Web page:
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Though macrame is centuries old, it’s definitely made a comeback in recent years. Made with simple knots and cords, macrame plant hangers are a fun and easy way to spruce up a room. Keep reading to find a variety of free macrame plant hanger patterns, whether you’re looking for your first project or are an experienced macrame crafter!
Macrame Plant Hanger Patterns
Macrame is a relaxing and beautiful textile craft that anyone can joy. And by adding some live greenery to your macrame projects, you can create a stunning display of indoor plants and add some life to your decor.
Macrame plant hangers might seem complicated to make, but with the right supplies and a few simple knots, even a beginner can make beautiful projects! In fact, most plant hangers are made from simple patterns that you can do, even if you’ve never tried macrame before.
Below are some of our favorite free macrame plant hanger patterns to help you get started. Keep reading to find easy plant hanger patterns with only one or two knots, more advanced plant hangers, air plant hangers, wall-style macrame, and hanging pods (or wall baskets).
Learn the Basic Macrame Techniques
Getting started with macrame is easy. In fact, if you’ve ever made friendship bracelets before, you may be surprised to find how similar they are to create (hint: both include lots of knots!).
Here are a few techniques you’ll quickly become comfortable with as you learn to do macrame:
To make your macrame plant hanger, you’ll start with either a ring or a loop. You’ll need to secure this on something sturdy to keep your project in place while you knot. If you prefer to stand up while you work, hanging it over the top of a door works well.
You can also secure your ring or loop around a table leg, a door knob, or on a hard surface using masking tape.
Measuring and Cutting the Cord
Before you begin knotting, you’ll need to measure and cut your cord. Your project will tell you how many cords you’ll need and how long to make each one. Take your time to measure correctly – you’ll be glad you did!
Common Macrame Knots
Here are some of the most common knots you’ll find in macrame. In my How to Macrame post, you can find pictured instructions for each one.
- Lark’s head knot
- Vertical lark’s head knot
- Half square knot
- Square knot
- Half knot spiral
- Half hitch
Hanging the Planter
When you’re done knotting, it’s time to hang your planter. Macrame plant hangers can be hung from the ceiling with a ceiling hook or on the wall with a wall-mounted plant hook.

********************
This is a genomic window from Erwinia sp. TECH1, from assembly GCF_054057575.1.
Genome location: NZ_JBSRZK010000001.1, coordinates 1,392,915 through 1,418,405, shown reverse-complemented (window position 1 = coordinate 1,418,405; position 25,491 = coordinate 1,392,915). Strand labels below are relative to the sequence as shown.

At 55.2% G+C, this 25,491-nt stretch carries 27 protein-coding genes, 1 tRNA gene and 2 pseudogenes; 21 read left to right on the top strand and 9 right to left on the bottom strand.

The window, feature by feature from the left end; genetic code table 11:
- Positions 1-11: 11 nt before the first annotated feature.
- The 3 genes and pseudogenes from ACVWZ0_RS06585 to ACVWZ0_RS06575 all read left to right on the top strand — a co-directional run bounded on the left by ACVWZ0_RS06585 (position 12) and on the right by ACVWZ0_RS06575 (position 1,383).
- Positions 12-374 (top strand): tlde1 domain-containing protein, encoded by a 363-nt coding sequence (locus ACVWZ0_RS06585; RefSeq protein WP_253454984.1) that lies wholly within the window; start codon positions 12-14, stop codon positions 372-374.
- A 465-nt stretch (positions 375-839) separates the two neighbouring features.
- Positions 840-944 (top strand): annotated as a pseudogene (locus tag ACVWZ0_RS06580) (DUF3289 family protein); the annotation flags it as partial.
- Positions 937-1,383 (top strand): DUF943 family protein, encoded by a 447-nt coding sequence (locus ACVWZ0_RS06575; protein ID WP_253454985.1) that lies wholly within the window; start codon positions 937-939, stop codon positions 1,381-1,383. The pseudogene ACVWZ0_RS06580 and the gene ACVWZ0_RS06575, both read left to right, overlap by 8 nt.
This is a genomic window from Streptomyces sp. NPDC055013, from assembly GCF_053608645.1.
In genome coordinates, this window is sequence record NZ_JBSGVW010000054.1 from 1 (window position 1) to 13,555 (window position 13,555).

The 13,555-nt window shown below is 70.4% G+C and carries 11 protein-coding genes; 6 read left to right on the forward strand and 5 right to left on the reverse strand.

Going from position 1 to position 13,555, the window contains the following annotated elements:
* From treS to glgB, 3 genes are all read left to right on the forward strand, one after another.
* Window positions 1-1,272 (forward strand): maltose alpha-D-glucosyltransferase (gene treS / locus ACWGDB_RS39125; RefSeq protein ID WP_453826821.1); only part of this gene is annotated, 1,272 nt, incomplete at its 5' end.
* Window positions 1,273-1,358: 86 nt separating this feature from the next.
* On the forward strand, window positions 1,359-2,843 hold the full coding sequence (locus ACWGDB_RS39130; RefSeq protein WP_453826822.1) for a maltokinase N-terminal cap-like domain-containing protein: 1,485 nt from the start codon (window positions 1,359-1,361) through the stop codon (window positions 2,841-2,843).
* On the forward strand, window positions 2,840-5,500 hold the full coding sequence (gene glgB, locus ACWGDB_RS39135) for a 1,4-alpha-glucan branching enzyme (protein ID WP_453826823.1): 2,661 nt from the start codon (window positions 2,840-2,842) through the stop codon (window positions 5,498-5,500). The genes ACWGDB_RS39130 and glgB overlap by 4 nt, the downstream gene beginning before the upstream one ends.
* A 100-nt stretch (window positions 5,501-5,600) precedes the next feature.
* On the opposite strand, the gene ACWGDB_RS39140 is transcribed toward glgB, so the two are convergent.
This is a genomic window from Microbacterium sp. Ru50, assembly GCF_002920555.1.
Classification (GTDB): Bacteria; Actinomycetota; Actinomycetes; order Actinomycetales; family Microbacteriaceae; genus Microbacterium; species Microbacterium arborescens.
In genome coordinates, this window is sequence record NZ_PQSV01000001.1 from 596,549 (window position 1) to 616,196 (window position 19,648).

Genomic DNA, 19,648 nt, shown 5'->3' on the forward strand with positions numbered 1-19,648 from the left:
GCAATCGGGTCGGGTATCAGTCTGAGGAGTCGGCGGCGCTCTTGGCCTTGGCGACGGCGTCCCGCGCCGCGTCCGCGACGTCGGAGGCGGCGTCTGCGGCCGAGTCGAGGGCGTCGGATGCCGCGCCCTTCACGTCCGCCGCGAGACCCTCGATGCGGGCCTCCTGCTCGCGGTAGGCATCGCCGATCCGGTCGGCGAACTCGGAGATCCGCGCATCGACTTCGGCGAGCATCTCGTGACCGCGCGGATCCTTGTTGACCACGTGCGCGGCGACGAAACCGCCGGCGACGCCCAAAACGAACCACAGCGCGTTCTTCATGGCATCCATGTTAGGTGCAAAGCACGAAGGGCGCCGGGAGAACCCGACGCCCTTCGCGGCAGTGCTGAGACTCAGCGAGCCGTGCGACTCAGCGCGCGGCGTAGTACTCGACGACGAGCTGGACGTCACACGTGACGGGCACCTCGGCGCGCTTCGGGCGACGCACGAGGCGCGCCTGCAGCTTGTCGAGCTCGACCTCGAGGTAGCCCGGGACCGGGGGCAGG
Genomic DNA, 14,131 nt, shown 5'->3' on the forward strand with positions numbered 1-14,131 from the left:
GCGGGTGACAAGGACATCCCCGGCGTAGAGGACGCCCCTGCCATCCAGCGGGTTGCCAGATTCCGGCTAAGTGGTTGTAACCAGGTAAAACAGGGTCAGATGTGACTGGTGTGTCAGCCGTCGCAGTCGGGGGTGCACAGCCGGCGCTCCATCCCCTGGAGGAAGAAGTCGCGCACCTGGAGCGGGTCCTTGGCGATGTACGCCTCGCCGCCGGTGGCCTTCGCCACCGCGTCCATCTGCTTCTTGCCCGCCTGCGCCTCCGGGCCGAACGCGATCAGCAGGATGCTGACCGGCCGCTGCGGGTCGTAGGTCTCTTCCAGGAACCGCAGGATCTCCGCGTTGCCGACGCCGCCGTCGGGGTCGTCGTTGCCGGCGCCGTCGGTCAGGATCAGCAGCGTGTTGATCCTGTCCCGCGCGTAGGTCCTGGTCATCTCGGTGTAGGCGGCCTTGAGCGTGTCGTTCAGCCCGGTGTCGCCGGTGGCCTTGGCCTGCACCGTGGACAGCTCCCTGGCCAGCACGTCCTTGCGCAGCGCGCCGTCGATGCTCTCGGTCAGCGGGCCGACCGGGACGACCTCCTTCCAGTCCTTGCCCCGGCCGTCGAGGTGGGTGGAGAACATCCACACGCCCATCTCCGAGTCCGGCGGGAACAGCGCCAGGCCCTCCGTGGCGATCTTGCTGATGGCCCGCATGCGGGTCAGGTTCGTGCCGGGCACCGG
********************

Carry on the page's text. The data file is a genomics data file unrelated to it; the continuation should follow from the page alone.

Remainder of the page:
Before hanging, be sure to find a ceiling joist or a wall stud to screw into so your planter is well-supported. Alternatively, you can use a toggle screw anchor if you can’t find a stud or joist.
Supplies You’ll Need for Macrame Plant Hanger Patterns
Supplies you’ll need to make your macrame include:
- Macrame cord (cotton twine or rope is most common, but you can also use hemp rope, jute, or nylon paracord for your project)
- Plant pot (your project’s instructions may have a suggested pot size, but most macrame patterns are easily adjustable)
- Wooden or metal rings
- Measuring tape
What Type of Cord is Best for a Plant Hanger?
Cotton rope is an excellent choice for macrame plant hangers. This 4mm, 4-ply cotton cord is a great option. Its flexibility is perfect for holding plants, it’s easy to tie, and it won’t stretch out with use. You can find macrame cotton rope online or at most craft stores.
Other types of material that can be used for plant hangers include hemp or jute, paracord, and even yarn.
If you choose to use yarn, cotton is a good option, as it is strong and sturdy and doesn’t have much stretch. However, it’s best to stick to lighter plants with a yarn plant hanger.
How Much Cord Do I Need for a Macrame Plant Hanger?
Larger macrame plant holders can require up to 80 feet or more of cord. However, smaller options or air plant holders will utilize much smaller amounts, as little as 25 feet.
What are the Best Plants for Macrame Plant Hanger Patterns?
Here are some ideas for plants that are easy to care for and will flourish well in a hanging planter.
- Golden Pothos
- Devil’s Ivy
- English Ivy
- Heartleaf Philodendron
- Marble Queen
- String of Pearls
- String of Hearts
- Boston Fern
Looking for More Macrame?
Check out these other macrame posts for inspiration.
- 25 Free Macrame Patterns for All Skill Levels
- 20+ Free Macrame Wall Hanging Patterns and Tutorials
- How to Make a Macrame Plant Hanger: Easy DIY Tutorial
- How to Macrame: Get Started with this Easy Beginner’s Guide
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Sarah Stearns has helped thousands of makers find their next craft project with free patterns and step-by-step tutorials on her blog, sarahmaker.com. Read more.
Her work has been featured in The New York Times, Scientific American, Good Housekeeping, Vox, Apartment Therapy, Lifehacker, and more.